Talk to the people. Clearly, the awareness and practices of employees greatly impact the safety of your data. Whether via all-hands meetings, group discussions or training sessions, proactively launch conversations with staffers about this topic.
Let them know that – once the deal is announced – it is highly likely that hackers will hatch phishing and social engineering schemes, posing as someone from the other organization.
These crooks may, for instance, ask for a confidential report and/or gain users’ trust in order to compromise the network.
Employees must build absolute awareness about these ill-intended tactics and remain vigilant in their day-to-day usage of computers, devices, email, files, and the internet.
When you’ve implemented the three critical steps in the pre-announcement stage, you’ve set the table quite nicely for the other two.
During the announcement and post-announcement period, you can identify all “cybersecurity gaps” within your program evaluation and invest in the policies and tech tools which will close them.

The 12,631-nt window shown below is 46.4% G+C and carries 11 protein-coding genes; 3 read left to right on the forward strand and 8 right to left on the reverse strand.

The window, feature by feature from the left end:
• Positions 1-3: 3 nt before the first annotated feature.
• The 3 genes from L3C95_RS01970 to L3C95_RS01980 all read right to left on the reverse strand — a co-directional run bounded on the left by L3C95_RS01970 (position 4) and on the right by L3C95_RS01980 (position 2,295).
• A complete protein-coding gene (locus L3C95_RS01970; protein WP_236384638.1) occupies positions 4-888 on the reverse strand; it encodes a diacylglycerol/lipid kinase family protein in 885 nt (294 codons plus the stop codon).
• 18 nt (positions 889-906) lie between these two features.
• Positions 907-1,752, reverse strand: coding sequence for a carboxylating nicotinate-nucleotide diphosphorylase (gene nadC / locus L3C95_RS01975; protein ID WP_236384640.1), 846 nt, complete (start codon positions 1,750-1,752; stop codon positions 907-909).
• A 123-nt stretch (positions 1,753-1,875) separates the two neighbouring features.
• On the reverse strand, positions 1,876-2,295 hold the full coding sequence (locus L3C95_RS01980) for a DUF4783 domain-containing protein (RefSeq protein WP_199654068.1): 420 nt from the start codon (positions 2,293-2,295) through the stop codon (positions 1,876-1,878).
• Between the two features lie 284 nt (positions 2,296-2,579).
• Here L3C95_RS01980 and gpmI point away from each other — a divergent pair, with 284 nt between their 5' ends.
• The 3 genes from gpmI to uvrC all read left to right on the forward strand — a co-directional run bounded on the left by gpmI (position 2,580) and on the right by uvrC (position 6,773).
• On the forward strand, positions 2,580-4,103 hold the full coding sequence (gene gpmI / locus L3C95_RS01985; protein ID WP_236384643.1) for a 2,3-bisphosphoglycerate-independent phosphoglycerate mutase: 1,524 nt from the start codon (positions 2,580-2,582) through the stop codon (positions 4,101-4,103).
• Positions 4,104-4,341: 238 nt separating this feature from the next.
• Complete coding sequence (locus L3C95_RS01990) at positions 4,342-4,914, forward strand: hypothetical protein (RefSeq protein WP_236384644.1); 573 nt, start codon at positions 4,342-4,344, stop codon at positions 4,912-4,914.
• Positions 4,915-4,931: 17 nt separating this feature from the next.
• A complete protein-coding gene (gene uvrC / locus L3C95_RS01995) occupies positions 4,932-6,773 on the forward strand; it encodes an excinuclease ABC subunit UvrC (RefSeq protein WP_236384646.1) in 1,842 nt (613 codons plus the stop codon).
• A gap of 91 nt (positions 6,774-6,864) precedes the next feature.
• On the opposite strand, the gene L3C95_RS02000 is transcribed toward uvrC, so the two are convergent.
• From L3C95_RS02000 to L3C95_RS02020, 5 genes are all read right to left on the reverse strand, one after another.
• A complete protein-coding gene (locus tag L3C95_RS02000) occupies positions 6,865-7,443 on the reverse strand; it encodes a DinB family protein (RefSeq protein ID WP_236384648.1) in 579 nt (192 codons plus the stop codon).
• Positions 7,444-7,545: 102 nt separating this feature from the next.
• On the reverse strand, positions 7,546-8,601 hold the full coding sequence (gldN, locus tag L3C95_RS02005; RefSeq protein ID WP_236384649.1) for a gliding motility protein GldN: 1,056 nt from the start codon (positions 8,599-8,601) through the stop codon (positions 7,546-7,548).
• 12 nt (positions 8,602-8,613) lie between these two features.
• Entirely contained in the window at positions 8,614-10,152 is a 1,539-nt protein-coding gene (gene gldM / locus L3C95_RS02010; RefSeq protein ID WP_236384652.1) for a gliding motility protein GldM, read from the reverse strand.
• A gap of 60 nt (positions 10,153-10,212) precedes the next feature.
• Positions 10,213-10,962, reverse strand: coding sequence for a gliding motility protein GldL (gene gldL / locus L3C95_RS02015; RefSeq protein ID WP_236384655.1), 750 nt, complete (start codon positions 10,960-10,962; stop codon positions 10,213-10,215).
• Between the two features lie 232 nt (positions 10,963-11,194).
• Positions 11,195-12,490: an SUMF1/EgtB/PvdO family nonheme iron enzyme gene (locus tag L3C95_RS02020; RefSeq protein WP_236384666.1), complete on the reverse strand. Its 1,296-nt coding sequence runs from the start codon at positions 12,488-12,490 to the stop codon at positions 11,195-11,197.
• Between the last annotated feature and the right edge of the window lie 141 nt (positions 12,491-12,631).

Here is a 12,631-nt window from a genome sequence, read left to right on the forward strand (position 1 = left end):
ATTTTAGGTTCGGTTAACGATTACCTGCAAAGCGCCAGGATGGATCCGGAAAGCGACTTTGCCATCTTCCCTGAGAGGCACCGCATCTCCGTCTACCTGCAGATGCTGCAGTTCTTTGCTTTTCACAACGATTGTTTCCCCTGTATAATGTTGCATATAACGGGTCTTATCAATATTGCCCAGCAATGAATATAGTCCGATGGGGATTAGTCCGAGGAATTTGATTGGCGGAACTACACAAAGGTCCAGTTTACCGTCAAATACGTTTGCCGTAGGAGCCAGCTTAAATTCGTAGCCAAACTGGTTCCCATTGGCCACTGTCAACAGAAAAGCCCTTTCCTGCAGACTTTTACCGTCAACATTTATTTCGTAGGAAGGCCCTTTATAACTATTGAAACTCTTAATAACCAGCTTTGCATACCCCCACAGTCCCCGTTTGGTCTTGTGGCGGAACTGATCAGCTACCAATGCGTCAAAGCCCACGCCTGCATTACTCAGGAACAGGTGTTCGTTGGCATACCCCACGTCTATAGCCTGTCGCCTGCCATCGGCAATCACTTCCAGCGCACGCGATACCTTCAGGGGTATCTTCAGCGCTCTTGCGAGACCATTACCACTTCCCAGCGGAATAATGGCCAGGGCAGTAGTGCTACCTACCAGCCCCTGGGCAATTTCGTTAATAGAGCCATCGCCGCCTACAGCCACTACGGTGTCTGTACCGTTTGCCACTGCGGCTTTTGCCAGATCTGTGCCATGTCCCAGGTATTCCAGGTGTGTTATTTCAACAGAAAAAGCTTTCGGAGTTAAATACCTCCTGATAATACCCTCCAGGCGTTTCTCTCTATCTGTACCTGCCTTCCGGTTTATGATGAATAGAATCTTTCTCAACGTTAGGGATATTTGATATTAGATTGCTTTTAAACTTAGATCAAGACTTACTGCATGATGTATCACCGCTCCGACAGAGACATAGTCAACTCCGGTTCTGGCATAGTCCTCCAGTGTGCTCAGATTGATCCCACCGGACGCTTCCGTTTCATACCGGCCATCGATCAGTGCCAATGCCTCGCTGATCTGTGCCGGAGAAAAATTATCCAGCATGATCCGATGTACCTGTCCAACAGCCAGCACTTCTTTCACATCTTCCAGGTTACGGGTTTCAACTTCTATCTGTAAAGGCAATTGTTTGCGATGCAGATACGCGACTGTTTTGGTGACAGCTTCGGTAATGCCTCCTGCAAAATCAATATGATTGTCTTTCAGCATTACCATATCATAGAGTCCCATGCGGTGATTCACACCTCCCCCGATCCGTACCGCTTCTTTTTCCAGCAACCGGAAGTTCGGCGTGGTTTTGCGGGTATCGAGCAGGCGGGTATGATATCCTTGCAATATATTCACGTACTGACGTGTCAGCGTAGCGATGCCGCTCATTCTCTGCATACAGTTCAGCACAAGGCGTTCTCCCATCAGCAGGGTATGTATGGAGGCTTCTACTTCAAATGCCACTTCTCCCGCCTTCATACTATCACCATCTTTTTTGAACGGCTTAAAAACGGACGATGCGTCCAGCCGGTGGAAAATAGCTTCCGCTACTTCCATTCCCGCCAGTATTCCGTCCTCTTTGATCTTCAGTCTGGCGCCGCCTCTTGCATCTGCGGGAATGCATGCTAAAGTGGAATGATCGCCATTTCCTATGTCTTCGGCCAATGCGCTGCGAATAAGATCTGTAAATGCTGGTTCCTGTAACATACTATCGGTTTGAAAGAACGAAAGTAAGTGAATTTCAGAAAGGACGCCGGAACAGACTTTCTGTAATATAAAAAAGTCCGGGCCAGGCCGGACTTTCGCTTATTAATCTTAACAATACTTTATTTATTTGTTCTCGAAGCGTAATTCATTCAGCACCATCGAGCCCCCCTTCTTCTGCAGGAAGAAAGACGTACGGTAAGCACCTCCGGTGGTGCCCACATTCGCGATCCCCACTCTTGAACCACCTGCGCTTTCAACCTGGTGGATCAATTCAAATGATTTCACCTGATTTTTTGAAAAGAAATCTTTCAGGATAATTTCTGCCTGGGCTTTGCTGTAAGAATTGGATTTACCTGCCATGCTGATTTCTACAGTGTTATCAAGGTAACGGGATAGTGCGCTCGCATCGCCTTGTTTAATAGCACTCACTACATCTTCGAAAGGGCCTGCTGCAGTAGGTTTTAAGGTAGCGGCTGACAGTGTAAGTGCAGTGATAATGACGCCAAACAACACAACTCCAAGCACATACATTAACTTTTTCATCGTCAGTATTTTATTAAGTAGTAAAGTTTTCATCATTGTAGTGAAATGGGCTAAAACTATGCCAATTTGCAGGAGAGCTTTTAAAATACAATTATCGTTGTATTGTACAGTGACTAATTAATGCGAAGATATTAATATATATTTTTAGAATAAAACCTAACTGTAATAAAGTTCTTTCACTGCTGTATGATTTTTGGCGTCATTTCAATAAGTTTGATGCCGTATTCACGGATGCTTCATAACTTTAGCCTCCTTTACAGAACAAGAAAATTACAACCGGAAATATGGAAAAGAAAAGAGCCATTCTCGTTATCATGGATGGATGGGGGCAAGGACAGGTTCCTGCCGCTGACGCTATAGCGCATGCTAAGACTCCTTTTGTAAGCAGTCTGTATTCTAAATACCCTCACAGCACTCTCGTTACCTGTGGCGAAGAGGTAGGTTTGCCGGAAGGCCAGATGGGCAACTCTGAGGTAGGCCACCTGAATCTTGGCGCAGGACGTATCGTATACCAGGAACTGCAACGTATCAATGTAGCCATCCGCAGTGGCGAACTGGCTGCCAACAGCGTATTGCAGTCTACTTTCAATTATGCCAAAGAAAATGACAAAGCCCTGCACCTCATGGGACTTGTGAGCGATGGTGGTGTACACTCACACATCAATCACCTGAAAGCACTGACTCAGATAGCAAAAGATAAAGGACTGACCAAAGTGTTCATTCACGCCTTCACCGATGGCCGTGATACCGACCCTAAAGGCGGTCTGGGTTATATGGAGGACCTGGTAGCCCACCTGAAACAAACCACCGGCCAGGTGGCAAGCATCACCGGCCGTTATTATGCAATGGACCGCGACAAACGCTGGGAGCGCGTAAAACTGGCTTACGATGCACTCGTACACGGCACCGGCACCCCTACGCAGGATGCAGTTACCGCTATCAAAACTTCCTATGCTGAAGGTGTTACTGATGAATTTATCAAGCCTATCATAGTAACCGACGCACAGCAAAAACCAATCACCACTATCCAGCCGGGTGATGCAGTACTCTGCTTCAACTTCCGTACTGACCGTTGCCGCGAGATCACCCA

As the consolidation progresses, the combined IT teams can work together to come up with a unified set of tech solutions and practices to defend the enterprise.
You also monitor user activity post-announcement. This activity will change in response to the M&A. It’s human nature. People are concerned about their department’s future and, obviously, their jobs.
With the right network monitoring products in place, however, you can distinguish what’s “different but allowable” and what may invite the risk of a threat (thus, different and unallowable).
When you “bake in” data defense from the very start of an M&A, you spare yourself of a tremendous amount of “buyer’s remorse” down the road.
Think about it: Throughout every phase, you’re scheduling lengthy meetings to review how to best combine merging units such as HR, finance, marketing/sales, research, and development, etc.
Why should cybersecurity be any different? It’s best to assure the protection of the “jewels,” after all, before bringing them together.
About The Author
David Barton is the Chief Information Security Officer for Forcepoint, responsible for securing the company and sharing our key learnings with customers.
Barton brings to his role more than 20 years of experience in security leadership across a variety of sectors including telecommunications, healthcare, software development, finance, and government.